access control models & methods


Key takeaways

  • Access control models allow verified users to access a property while preventing unauthorized people from entering.
  • Access control methods differ based on the user permissions they grant.
  • The four types of access models are discretionary access control (DAC), mandatory access control (MAC), role-based access control (RBAC), and rule-based access control (RuBac).
  • RuBAC models are considered the best access control model because of their high flexibility for most types of properties.


When it comes to controlling access to your property, it is challenging to find an access control system method that benefits everybody. Different access control models come with a variety of features and technology. The usefulness of any one of these models depends on your unique property and the levels of access that you wish to manage.

In this guide, we help you choose the best access control system model. First, we explain access control. Next, we review the four main types of access control. Lastly, we explore the best access control model.

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What is access control?

Access control is the act of maintaining building security by strategically controlling who can access your property and when. It’s as simple as a door with a lock on it or as complex as a video intercom, biometric eyeball scanners, and a metal detector. Access control allows you to manage who enters your property and at which time they are allowed to do so.


What are access control models?

Access control models are distinguished by the user permissions they allow, and the methods we cover in this post all feature electronic hardware that controls access to a property using technology.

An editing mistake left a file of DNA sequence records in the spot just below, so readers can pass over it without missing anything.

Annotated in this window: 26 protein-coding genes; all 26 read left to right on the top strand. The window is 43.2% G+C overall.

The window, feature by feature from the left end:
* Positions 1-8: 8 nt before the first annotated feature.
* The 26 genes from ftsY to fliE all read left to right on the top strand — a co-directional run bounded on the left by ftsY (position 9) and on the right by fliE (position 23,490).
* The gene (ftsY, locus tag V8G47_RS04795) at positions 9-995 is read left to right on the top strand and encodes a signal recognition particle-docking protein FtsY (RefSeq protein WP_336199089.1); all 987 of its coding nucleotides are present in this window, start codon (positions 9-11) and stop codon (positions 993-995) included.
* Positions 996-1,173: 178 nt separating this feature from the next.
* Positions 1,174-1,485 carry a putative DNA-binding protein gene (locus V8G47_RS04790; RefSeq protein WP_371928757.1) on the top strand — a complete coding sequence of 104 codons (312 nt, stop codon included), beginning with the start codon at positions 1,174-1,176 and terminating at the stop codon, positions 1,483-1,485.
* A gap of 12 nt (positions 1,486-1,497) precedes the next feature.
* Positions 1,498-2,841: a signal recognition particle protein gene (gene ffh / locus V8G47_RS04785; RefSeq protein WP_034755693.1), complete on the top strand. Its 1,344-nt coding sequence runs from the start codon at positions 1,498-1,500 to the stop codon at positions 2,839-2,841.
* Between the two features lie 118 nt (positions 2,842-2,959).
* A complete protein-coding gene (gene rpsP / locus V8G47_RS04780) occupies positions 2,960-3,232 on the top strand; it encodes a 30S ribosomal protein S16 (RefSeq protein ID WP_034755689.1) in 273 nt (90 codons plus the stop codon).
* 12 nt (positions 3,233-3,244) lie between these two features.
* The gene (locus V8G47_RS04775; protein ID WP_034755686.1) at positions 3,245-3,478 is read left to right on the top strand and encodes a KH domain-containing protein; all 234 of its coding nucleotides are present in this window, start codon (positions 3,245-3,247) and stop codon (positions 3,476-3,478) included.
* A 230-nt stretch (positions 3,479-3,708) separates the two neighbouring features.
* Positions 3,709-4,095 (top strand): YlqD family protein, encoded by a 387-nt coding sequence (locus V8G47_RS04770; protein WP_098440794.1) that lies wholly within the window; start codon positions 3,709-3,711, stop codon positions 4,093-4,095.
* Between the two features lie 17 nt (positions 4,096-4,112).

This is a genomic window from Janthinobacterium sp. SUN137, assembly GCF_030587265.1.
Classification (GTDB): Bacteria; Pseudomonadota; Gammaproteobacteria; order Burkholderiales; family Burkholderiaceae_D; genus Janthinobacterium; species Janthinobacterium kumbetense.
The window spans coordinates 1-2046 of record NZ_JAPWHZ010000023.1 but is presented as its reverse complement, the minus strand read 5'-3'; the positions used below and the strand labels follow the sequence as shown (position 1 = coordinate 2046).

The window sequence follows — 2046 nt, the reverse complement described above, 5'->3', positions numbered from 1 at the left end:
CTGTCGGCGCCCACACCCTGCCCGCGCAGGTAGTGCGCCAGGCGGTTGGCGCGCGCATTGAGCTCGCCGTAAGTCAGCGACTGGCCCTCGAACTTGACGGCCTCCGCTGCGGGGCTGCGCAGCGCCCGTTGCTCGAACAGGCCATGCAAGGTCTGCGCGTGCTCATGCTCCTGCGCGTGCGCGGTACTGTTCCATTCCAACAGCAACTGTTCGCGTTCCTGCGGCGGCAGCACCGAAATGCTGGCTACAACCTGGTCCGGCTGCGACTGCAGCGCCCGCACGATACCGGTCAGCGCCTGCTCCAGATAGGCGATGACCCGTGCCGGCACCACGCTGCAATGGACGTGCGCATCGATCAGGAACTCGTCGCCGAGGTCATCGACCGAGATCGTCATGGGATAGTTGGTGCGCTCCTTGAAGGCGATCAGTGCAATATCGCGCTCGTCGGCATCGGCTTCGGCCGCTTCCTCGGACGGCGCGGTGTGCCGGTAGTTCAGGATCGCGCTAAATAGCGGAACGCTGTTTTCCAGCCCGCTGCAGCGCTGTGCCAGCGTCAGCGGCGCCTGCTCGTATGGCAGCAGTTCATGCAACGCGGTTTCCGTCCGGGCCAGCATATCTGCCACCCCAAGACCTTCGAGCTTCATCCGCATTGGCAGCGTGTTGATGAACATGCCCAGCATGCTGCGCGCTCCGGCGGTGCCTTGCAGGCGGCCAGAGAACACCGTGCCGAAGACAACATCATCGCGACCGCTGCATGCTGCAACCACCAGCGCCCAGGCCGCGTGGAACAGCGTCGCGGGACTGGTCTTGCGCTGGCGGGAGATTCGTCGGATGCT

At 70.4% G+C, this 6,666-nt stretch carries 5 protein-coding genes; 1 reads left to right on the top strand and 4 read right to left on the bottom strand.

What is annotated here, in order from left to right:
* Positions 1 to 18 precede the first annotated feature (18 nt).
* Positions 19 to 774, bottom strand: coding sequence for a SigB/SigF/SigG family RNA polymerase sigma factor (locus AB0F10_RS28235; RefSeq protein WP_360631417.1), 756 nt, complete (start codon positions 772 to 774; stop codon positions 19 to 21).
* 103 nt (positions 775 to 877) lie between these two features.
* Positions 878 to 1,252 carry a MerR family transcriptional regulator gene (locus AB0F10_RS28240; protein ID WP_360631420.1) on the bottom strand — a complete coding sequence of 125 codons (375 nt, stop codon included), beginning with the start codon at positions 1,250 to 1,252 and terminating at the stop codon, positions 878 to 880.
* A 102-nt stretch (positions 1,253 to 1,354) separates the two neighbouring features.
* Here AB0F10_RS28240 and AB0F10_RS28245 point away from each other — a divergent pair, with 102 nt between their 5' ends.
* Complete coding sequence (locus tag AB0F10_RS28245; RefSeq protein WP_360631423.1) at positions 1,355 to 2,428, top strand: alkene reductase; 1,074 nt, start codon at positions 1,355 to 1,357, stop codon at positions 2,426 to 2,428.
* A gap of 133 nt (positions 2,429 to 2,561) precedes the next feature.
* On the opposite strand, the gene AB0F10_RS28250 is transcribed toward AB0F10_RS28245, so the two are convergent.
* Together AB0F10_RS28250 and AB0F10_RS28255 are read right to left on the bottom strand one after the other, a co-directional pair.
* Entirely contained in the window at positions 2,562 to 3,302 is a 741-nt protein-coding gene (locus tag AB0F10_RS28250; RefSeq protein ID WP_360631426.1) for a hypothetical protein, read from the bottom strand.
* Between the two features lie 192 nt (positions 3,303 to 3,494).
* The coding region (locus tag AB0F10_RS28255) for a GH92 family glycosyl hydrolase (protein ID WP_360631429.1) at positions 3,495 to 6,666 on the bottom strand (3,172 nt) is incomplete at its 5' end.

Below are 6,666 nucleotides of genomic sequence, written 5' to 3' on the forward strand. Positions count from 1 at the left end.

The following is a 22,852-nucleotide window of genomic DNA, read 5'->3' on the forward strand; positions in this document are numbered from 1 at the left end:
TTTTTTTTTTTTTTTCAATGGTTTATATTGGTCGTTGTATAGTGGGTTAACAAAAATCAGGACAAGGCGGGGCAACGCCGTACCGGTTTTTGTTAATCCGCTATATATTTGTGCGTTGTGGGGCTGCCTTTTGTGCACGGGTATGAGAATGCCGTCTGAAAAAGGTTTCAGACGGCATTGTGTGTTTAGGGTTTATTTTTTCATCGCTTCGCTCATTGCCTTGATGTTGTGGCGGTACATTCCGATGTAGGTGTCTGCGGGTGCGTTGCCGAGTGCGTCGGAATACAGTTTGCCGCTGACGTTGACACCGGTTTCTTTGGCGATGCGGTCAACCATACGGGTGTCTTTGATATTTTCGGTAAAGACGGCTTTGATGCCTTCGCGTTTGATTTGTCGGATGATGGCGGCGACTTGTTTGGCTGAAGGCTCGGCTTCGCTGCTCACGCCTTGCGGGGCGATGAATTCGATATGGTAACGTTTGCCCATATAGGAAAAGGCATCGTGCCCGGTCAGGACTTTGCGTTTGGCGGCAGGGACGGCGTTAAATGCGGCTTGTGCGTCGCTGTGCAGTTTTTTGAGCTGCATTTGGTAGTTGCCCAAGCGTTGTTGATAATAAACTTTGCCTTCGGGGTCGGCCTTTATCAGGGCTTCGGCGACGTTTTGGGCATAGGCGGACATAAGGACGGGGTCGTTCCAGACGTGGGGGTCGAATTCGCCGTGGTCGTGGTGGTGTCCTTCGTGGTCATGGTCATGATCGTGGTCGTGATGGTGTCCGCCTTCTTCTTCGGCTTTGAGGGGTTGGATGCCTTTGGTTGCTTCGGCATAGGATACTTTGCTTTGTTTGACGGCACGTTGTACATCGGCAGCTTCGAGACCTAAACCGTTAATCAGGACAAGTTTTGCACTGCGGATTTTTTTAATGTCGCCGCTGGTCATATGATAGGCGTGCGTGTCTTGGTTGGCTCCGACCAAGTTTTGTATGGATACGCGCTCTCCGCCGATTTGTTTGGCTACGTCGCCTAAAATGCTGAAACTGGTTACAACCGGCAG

Some types of access control in security are more strict than others and are more suitable for commercial properties and businesses. Other methods are better suited for buildings that receive a high volume of visitors. Some basic control models are better for buildings with low traffic.

While looking elsewhere on the web, you may learn about different types of access control methods or alternate definitions for the models that we list below. There are two categories of access models: models that benefit physical properties and models used to set software permissions for accessing digital files.

While there are some interesting connections to be made here, they actually have very little to do with each other. This is especially true when it comes to finding the right physical access control system for your property.


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4 access control models and methods

There are four types of access control methods that you will commonly see across a variety of properties. Keep in mind that some models are exclusively used for commercial properties.

The four main access control models are:

  1. Discretionary access control (DAC)
  2. Mandatory access control (MAC)
  3. Role-based access control (RBAC)
  4. Rule-based access control (RuBAC)


1. Discretionary access control (DAC)

The discretionary access control model is one of the least restrictive access models. It allows for multiple administrators to control access to a property. This is especially convenient for residential properties or businesses with multiple managers.

One of the advantages of DAC access control is its straightforward nature, which makes it easy to assign users access.